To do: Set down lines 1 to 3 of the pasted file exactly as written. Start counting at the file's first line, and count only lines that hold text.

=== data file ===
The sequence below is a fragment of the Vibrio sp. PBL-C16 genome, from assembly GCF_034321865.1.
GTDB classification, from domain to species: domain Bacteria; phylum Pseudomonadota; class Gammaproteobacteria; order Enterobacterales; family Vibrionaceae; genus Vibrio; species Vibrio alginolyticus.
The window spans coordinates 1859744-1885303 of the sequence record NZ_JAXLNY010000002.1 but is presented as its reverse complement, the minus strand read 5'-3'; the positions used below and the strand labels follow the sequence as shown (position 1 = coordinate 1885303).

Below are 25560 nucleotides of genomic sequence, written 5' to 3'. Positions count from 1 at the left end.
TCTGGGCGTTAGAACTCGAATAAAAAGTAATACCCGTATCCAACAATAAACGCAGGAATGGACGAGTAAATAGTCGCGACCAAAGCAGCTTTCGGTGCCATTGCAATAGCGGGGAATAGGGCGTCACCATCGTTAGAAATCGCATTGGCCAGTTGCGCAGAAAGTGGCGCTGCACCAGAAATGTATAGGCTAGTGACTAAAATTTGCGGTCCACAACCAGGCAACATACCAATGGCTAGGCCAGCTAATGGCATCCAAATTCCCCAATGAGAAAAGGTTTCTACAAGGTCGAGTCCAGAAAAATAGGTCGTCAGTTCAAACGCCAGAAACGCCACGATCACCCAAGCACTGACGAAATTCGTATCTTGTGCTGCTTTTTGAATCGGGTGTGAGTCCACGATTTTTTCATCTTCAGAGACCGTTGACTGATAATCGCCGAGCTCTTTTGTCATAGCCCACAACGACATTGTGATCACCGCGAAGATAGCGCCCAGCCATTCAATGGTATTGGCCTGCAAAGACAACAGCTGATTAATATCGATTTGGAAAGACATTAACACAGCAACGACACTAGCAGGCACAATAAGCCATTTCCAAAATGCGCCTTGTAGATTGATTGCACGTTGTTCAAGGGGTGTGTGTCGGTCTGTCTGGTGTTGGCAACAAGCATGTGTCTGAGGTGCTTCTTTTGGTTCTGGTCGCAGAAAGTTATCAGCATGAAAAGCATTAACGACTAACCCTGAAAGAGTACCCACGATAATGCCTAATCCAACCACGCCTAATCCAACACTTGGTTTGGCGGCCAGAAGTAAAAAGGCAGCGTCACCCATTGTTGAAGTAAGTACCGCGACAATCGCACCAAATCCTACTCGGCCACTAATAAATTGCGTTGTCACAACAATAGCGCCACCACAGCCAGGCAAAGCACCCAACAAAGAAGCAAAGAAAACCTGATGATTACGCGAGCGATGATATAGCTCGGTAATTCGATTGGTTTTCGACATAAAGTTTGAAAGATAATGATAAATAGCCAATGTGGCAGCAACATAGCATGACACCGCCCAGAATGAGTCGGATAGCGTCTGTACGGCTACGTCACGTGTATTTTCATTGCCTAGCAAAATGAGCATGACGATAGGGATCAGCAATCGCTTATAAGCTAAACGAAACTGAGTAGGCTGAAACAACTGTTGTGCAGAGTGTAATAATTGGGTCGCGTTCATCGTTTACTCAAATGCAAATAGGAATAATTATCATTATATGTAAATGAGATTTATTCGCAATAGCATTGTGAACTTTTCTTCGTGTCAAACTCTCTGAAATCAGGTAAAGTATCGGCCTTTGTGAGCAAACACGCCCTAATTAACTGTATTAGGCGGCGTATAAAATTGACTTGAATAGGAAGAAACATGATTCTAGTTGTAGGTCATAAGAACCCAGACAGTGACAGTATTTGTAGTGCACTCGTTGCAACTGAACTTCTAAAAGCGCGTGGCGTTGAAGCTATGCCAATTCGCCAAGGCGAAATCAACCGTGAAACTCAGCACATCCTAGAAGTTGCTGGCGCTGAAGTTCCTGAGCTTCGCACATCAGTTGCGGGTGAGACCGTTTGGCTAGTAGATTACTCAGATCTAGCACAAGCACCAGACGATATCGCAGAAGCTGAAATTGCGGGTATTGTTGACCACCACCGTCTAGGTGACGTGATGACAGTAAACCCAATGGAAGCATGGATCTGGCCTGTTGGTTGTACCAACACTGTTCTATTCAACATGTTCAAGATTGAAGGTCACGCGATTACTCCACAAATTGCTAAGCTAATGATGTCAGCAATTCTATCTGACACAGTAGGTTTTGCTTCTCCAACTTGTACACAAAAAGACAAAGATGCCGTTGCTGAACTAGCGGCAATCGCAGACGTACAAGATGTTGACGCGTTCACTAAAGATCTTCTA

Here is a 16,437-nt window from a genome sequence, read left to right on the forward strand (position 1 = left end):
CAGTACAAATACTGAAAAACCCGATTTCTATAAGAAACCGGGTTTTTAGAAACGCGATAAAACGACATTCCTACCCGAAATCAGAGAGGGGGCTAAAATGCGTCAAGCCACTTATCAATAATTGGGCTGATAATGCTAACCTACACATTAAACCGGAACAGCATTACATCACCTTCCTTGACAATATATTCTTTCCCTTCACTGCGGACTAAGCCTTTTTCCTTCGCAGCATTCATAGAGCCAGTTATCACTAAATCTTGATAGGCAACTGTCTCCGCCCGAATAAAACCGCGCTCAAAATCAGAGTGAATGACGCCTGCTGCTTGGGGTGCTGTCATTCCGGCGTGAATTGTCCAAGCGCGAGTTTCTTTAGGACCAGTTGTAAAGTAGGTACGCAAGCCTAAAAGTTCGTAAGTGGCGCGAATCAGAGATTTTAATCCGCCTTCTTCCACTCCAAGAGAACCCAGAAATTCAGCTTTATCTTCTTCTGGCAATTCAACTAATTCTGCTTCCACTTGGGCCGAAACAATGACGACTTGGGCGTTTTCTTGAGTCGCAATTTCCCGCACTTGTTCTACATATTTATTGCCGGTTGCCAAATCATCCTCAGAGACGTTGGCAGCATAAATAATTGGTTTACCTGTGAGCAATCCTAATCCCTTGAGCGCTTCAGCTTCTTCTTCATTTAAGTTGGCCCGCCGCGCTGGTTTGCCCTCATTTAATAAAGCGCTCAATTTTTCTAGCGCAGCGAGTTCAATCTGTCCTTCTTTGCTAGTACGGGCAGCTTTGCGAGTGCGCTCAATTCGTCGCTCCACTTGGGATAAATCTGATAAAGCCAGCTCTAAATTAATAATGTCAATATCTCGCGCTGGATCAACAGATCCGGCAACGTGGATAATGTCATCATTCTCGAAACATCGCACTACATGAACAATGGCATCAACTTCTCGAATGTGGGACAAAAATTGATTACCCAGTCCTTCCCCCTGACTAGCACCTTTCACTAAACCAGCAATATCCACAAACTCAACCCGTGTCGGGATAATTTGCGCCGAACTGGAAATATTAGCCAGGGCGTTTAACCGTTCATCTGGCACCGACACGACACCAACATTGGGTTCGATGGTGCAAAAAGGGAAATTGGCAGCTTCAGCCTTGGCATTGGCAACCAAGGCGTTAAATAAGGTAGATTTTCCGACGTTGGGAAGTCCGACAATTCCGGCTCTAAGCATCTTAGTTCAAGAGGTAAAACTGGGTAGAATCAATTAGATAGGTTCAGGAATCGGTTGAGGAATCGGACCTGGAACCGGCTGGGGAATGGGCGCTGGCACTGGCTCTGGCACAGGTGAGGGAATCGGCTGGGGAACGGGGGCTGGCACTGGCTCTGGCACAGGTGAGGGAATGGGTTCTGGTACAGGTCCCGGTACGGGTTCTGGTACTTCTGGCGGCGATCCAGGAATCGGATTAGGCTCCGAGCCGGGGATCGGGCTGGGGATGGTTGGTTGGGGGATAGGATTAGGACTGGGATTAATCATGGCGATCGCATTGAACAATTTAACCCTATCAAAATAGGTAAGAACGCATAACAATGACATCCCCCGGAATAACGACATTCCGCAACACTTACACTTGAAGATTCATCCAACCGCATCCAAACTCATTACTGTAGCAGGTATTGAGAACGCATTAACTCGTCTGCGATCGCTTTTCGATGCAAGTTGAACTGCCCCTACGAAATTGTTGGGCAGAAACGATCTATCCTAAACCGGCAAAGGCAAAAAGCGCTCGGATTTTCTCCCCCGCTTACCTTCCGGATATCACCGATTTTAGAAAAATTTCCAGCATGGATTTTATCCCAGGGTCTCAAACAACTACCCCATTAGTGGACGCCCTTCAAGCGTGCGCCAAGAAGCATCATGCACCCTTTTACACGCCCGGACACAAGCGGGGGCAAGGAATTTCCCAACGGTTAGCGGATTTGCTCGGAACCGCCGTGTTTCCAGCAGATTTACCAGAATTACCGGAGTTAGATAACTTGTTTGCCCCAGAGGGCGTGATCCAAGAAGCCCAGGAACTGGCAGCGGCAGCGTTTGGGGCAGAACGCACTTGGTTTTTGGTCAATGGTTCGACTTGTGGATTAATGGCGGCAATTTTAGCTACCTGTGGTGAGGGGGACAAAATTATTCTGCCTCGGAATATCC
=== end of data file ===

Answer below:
The sequence below is a fragment of the Vibrio sp. PBL-C16 genome, from assembly GCF_034321865.1.
GTDB classification, from domain to species: domain Bacteria; phylum Pseudomonadota; class Gammaproteobacteria; order Enterobacterales; family Vibrionaceae; genus Vibrio; species Vibrio alginolyticus.
The window spans coordinates 1859744-1885303 of the sequence record NZ_JAXLNY010000002.1 but is presented as its reverse complement, the minus strand read 5'-3'; the positions used below and the strand labels follow the sequence as shown (position 1 = coordinate 1885303).